The first rule is to wait until you’re ready before checking out your bike and gear post-crash. If you’re with friends (and you can still ride), ask someone else to give your bike the once-over, because you might be a little out of it and not see the problems they can. If you’re alone, check your bike, but wait until you have your wits about you so you don’t miss anything that could cause another crash. Or do it at home if your ride’s over and you’re getting sagged in.
Tip: If you’re not sure what happened in the crash and/or unfamiliar with bike repair, let a pro handle your crash check-up to make sure your bicycle is 100% before you start riding again.
If you know what happened in the crash, the details can help you find problems. But instead of just looking for damage, I recommend working systematically from the front to the back and checking out everything. That way you can keep track of what you’ve checked and find any hidden problems, too, that are harder to find but just as important to fix as the obvious damage.
Check the bars, stem and levers
Starting at the front, inspect the handlebars and stem to see if they got knocked out of alignment, bent or damaged. If the tape is torn or a lever(s) is pushed in, check for more serious damage. Usually you can simply loosen parts with an Allen wrench, realign them and retighten them, and you’ll be good to go (see cable tip, below). But, if a lever broke or you bent your aluminum handlebar or cracked a carbon one, you’ll want to take it easy on the ride home and have the parts replaced ASAP.
Tip: If a lever got knocked off, and it has cables attached that run beneath the bar tape, it’s best to unwrap the tape before realigning the lever(s). That way you can make sure that the ends of the cable housing are securely attached to the lever and your braking and shifting will work correctly. You can also see if the housing got damaged in the crash and needs to be replaced.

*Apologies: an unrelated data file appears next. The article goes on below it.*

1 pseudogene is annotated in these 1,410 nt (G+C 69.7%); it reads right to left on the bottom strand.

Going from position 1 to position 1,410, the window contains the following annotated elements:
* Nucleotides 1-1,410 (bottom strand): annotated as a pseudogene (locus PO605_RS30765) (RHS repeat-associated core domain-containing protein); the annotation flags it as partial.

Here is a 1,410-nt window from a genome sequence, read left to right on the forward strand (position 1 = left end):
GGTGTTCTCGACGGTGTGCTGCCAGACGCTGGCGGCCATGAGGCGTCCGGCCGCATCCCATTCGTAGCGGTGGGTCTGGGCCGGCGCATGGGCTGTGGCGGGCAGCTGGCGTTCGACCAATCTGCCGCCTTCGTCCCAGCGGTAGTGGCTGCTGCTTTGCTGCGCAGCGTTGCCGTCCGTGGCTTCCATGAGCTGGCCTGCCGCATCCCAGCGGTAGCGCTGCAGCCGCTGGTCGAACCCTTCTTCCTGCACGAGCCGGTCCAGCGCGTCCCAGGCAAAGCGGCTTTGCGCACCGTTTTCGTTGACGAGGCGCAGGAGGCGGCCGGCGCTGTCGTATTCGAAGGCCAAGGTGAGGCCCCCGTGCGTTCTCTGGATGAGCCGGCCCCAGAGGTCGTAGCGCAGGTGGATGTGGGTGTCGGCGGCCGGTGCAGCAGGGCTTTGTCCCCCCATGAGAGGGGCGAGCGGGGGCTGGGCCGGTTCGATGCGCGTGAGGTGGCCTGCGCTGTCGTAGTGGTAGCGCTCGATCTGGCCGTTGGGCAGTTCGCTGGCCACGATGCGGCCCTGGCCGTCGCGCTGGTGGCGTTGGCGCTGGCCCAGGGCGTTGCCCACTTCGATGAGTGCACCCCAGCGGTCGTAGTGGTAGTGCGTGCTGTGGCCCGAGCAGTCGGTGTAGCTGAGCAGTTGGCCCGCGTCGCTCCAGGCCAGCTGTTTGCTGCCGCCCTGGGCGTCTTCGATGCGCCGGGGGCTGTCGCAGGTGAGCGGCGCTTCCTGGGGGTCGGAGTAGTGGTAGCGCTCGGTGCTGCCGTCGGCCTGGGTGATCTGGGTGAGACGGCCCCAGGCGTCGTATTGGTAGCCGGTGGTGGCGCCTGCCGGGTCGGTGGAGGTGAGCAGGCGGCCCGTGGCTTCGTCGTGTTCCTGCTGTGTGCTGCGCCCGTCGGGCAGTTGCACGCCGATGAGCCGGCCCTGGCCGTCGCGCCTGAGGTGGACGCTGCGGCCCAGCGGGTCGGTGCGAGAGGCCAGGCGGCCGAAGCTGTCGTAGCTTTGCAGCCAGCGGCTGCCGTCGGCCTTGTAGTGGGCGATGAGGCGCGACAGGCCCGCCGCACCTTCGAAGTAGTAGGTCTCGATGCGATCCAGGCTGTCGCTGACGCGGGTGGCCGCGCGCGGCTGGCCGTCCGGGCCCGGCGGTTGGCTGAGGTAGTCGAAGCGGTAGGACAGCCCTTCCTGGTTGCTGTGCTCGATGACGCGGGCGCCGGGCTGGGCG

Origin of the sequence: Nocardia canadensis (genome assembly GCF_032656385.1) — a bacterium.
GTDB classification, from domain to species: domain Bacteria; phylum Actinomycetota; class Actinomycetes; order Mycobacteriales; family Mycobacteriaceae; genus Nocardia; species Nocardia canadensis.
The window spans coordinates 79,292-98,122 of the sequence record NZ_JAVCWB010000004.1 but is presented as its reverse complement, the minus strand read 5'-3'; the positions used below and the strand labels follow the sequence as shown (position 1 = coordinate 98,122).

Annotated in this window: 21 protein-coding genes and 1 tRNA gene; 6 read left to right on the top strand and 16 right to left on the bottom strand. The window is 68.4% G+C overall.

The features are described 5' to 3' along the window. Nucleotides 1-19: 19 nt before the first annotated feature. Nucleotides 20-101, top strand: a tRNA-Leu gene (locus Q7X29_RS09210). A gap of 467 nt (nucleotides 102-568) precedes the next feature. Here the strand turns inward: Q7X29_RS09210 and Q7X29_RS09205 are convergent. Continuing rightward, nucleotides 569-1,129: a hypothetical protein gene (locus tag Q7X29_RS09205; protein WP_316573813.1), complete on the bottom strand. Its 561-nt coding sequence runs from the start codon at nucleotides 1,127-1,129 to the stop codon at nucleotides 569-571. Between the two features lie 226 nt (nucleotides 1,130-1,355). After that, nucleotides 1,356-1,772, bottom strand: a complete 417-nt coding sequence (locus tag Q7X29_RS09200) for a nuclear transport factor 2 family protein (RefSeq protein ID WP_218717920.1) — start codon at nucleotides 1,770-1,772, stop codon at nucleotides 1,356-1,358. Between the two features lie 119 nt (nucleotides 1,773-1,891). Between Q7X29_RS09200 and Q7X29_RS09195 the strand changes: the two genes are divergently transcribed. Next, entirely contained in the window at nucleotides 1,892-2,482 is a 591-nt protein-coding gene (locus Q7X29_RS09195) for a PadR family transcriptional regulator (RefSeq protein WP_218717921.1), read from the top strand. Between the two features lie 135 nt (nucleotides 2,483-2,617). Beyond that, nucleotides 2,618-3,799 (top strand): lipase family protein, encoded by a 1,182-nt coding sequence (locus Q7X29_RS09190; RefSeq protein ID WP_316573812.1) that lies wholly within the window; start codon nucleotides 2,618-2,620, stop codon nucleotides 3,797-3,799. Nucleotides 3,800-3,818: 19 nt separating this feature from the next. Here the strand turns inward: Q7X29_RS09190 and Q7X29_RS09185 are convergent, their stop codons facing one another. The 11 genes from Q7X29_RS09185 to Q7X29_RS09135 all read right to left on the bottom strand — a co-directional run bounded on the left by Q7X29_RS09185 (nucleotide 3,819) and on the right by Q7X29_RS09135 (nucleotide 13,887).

Check the front wheel and tire
After the bars, check that the front wheel is still securely fastened in the fork and the quick release hasn’t opened or loosened. Spin the wheel to check that it’s still true. Make sure the tire is in good shape, with no cuts, bald spots or sidewall damage caused by the impact or skidding.
If the wheel got bent, you’ll want to true it as best you can so that you can still ride. Unless it’s bad, you can often open the brake quick release to provide enough clearance to get home on the bad wheel. But be sure to check the front brake to see if it still works. If it’s compromised, brake mostly with the rear until you get the front wheel fixed.
Tip: An easy trick for wheel truing is to find the wobble and then pluck the spokes in that area. If one makes a plunk instead of a ping, it’s loose. Tighten it until it makes the same high pitched ping as the other spokes when plucked, and your wheel will be significantly truer and stronger.
While checking the brake, note that in many crashes the front wheel swings around, slamming the brake-arm adjusting barrel into the frame’s down tube. If it hits hard enough, the brake arm can get bent, which can compromise the braking. It can also damage the down tube, though that’s not as common. The brake will usually still work, but you’ll want to remove it and straighten the arm when you do your post-crash tune-up. Check the cable adjusting barrel, too, since that can bend and break, as well.
Tip: Speaking of things flying off, it’s also possible to lose a pump or your entire seat bag with your spares and tools. So take inventory and make sure you don’t leave your goodies behind, or you’ll be even more sore in the days after the incident if you lost that emergency $20 bill and your favorite mini-tool.
Check the frame and fork